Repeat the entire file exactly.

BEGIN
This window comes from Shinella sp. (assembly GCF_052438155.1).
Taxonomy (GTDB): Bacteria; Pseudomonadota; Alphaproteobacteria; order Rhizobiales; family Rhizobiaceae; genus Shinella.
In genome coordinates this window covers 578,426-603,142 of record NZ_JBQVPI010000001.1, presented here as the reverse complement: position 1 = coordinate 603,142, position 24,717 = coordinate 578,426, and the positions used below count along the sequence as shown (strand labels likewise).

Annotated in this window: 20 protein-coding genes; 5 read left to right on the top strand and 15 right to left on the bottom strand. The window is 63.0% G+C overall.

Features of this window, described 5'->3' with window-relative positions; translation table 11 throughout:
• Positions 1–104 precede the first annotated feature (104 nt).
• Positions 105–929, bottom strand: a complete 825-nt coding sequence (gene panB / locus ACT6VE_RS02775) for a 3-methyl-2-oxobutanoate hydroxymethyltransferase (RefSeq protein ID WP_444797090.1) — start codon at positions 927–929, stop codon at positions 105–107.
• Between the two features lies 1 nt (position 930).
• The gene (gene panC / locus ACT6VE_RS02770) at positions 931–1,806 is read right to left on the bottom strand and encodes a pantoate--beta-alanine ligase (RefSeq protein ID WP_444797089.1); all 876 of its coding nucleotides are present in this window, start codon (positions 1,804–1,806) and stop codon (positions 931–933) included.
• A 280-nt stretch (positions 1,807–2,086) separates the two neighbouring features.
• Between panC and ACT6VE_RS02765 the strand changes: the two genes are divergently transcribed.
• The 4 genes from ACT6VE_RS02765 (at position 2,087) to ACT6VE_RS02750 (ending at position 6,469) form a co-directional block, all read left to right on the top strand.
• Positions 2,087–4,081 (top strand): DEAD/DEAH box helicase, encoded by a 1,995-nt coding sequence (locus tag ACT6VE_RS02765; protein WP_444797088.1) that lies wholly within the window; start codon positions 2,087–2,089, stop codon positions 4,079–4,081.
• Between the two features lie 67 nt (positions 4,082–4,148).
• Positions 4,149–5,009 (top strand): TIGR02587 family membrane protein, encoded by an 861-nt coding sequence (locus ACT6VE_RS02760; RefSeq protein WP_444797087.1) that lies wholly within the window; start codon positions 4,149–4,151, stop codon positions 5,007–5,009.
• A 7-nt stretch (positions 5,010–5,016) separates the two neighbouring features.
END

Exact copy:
This window comes from Shinella sp. (assembly GCF_052438155.1).
Taxonomy (GTDB): Bacteria; Pseudomonadota; Alphaproteobacteria; order Rhizobiales; family Rhizobiaceae; genus Shinella.
In genome coordinates this window covers 578,426-603,142 of record NZ_JBQVPI010000001.1, presented here as the reverse complement: position 1 = coordinate 603,142, position 24,717 = coordinate 578,426, and the positions used below count along the sequence as shown (strand labels likewise).

Annotated in this window: 20 protein-coding genes; 5 read left to right on the top strand and 15 right to left on the bottom strand. The window is 63.0% G+C overall.

Features of this window, described 5'->3' with window-relative positions; translation table 11 throughout:
• Positions 1–104 precede the first annotated feature (104 nt).
• Positions 105–929, bottom strand: a complete 825-nt coding sequence (gene panB / locus ACT6VE_RS02775) for a 3-methyl-2-oxobutanoate hydroxymethyltransferase (RefSeq protein ID WP_444797090.1) — start codon at positions 927–929, stop codon at positions 105–107.
• Between the two features lies 1 nt (position 930).
• The gene (gene panC / locus ACT6VE_RS02770) at positions 931–1,806 is read right to left on the bottom strand and encodes a pantoate--beta-alanine ligase (RefSeq protein ID WP_444797089.1); all 876 of its coding nucleotides are present in this window, start codon (positions 1,804–1,806) and stop codon (positions 931–933) included.
• A 280-nt stretch (positions 1,807–2,086) separates the two neighbouring features.
• Between panC and ACT6VE_RS02765 the strand changes: the two genes are divergently transcribed.
• The 4 genes from ACT6VE_RS02765 (at position 2,087) to ACT6VE_RS02750 (ending at position 6,469) form a co-directional block, all read left to right on the top strand.
• Positions 2,087–4,081 (top strand): DEAD/DEAH box helicase, encoded by a 1,995-nt coding sequence (locus tag ACT6VE_RS02765; protein WP_444797088.1) that lies wholly within the window; start codon positions 2,087–2,089, stop codon positions 4,079–4,081.
• Between the two features lie 67 nt (positions 4,082–4,148).
• Positions 4,149–5,009 (top strand): TIGR02587 family membrane protein, encoded by an 861-nt coding sequence (locus ACT6VE_RS02760; RefSeq protein WP_444797087.1) that lies wholly within the window; start codon positions 4,149–4,151, stop codon positions 5,007–5,009.
• A 7-nt stretch (positions 5,010–5,016) separates the two neighbouring features.